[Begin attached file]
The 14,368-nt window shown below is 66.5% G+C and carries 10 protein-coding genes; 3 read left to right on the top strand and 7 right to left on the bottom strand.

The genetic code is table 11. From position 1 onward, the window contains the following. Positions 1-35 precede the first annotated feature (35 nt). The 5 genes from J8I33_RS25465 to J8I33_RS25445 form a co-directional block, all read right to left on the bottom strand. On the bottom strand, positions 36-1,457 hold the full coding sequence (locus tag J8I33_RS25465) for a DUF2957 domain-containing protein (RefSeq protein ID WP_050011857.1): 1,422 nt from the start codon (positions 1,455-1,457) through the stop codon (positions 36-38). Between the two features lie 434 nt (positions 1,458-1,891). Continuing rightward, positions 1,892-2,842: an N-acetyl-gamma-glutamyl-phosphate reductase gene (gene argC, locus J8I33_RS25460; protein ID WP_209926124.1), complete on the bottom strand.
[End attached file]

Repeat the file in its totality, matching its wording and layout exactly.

The 14,368-nt window shown below is 66.5% G+C and carries 10 protein-coding genes; 3 read left to right on the top strand and 7 right to left on the bottom strand.

The genetic code is table 11. From position 1 onward, the window contains the following. Positions 1-35 precede the first annotated feature (35 nt). The 5 genes from J8I33_RS25465 to J8I33_RS25445 form a co-directional block, all read right to left on the bottom strand. On the bottom strand, positions 36-1,457 hold the full coding sequence (locus tag J8I33_RS25465) for a DUF2957 domain-containing protein (RefSeq protein ID WP_050011857.1): 1,422 nt from the start codon (positions 1,455-1,457) through the stop codon (positions 36-38). Between the two features lie 434 nt (positions 1,458-1,891). Continuing rightward, positions 1,892-2,842: an N-acetyl-gamma-glutamyl-phosphate reductase gene (gene argC, locus J8I33_RS25460; protein ID WP_209926124.1), complete on the bottom strand.